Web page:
Venezuelan businesses say Chávez's price controls create shortages
CARACAS: Alfredo Cohen, who built and owns Venezuela's largest shopping center, is trying to complete a big office complex here. The trouble is, he keeps running out of bricks, pipe and shingles.
"In my 25 years in this business, I've never seen shortages like this," Cohen said of the project, which is to cost 323 billion bolivars, or $150 million. "There's a scramble for materials that's jacking up prices and adding at least 10 percent to my costs."
The experience of Cohen's family company is being repeated throughout Venezuela, which has South America's fastest-growing economy. Scarce supplies of building materials, cars, food and other goods are imposing costly delays and pushing up inflation. The central bank said the annual inflation rate was 17 percent in December.
People who run businesses here say some of the shortages are the result of the price controls that President Hugo Chávez has imposed to combat inflation. "All price controls, after a few years, become perverse for production," said Gustavo Moreno, president of Fedeagro, a federation of farmer associations. "If there isn't a periodic price increase to take inflation into account, controls create more problems than they solve."
Chávez has used controls to combat inflation since 2003, when he froze prices of basic foods like rice and meat after a two-month national strike.
Since then, he has capped telephone and electricity rates. Irwin Perret, president of a construction association, said that Chávez recently set prices for 45 construction materials after the cost of some products doubled in 2006.
Government-controlled prices account for about half of the country's consumer price index. Venezuela's consumer prices climbed 1.8 percent in December from the previous month after a 1.3 percent gain in November.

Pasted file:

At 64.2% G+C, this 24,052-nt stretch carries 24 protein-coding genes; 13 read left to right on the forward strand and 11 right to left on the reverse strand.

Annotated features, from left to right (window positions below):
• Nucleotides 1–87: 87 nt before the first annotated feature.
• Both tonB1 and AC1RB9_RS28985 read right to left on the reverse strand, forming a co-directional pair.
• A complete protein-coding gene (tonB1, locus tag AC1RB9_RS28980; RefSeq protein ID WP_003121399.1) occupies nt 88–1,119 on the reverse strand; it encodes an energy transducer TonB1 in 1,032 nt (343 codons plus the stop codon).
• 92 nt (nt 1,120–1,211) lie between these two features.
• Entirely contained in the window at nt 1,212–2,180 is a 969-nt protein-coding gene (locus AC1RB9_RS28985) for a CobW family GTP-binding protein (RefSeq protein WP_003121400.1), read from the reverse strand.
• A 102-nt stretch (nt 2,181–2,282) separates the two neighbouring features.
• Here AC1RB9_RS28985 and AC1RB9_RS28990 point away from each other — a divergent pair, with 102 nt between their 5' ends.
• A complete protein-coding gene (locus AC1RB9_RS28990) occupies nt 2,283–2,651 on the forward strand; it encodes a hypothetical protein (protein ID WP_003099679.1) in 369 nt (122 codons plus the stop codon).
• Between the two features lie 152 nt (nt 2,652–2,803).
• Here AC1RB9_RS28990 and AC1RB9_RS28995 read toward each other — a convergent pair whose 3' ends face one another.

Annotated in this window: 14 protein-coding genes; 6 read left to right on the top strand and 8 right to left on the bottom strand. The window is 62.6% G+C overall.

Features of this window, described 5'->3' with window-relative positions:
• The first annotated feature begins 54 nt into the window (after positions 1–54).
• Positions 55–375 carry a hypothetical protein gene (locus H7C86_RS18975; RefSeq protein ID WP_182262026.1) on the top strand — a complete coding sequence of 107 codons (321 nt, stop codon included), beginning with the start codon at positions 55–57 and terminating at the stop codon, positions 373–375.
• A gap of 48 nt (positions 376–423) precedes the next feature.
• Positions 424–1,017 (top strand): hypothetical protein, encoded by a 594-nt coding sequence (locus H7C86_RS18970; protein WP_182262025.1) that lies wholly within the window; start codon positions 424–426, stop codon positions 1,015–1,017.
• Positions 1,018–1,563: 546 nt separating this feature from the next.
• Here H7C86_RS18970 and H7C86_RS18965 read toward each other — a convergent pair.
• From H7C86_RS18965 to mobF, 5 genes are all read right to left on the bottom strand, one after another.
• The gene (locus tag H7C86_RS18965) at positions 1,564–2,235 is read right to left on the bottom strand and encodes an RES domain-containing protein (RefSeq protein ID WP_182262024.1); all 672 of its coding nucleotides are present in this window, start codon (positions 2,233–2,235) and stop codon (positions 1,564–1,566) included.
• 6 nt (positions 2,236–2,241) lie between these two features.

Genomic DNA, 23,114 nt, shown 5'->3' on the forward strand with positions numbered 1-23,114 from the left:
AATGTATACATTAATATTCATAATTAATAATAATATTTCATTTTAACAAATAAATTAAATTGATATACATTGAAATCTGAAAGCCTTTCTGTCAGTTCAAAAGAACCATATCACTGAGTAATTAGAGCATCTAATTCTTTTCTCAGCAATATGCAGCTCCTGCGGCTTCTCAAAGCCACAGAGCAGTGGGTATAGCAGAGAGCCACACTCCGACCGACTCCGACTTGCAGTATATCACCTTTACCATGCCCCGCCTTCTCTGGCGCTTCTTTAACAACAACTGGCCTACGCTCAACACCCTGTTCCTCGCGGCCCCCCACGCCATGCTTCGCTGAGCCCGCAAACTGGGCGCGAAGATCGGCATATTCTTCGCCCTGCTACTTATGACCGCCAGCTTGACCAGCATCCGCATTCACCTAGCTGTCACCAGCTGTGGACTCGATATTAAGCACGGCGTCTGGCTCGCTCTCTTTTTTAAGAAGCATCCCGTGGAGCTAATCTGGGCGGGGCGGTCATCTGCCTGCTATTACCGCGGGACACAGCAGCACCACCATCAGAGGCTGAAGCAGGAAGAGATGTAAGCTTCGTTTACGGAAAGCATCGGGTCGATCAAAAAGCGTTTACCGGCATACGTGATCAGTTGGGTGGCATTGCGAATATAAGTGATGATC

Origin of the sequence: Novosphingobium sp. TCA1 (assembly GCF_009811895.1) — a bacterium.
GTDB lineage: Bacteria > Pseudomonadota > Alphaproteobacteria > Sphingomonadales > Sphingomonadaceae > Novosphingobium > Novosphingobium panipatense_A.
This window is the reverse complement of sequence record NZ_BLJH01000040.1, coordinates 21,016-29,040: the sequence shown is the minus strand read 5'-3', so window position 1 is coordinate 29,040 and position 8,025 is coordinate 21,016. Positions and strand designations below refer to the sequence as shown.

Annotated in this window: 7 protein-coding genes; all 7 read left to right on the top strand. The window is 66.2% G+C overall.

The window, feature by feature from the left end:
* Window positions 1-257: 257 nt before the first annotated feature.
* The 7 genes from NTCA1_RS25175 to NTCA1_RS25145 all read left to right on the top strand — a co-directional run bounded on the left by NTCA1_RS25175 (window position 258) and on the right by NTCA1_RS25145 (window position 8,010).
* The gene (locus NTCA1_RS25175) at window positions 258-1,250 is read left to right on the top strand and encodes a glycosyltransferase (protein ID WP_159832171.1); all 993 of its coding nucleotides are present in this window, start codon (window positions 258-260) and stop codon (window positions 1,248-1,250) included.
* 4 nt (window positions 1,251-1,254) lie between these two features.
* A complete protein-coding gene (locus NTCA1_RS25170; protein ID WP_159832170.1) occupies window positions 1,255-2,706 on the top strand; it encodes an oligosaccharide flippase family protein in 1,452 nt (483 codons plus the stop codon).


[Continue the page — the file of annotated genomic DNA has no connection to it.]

Alberto Ramos, a senior Latin American economist with Goldman Sachs Group, said: "Chávez favors price and capital controls to keep a lid on prices rather than spend less or raise interest rates. We expect Chávez to persist with, and possibly deepen, these controls."
At 17 percent, Venezuela's annual inflation rate was the highest one in Latin America last month. The annual rate was 15.8 percent in November; in May, it was 10.4 percent.
The acceleration of inflation means the government is not likely to meet its target of 10 percent to 12 percent inflation this year, said Andreas Faust, an analyst at Banco Mercantil in Caracas.
Chávez increased government spending 51 percent during the first nine months of 2006 as oil sales jumped to a record for Venezuela, one of the world's largest exporters of crude oil.
The government's price curbs are helping to contain the inflation "demons," Chávez said in November in a speech in a Caracas slum.
Venezuela has allowed farmers to raise prices of some foods, like sugar, only once in the past four years. During that period, there has been a 103 percent increase in consumer prices.
That means farmers' incomes are not keeping up with the rising costs of machinery, fertilizers and worker salaries.
To escape the controls and supplement their income, some farmers sell their crops at unregulated street markets for a higher price, Moreno said.
Manufacturers, concerned that Chávez will deepen state involvement in the economy, have reduced spending on new plant and equipment to the point that central bank figures show that nongovernment investment equals no more than 4 percent of gross domestic product, the lowest among the 10 biggest economies in Latin America.
Faust said that many businesses were reluctant to expand production because of a lack of guarantees from the government on the protection of private property. Chávez has seized rural estates and factories that the government deems to be unproductive, including some assets of Lorenzo Mendoza, one of the wealthiest men in Venezuela, and of the food maker H.J. Heinz.
Foreign investors sold $778 million more in Venezuelan assets than they bought in the first nine months of 2006, according to the central bank. A decade ago, in the same period, they added $5.9 billion more than they disposed of.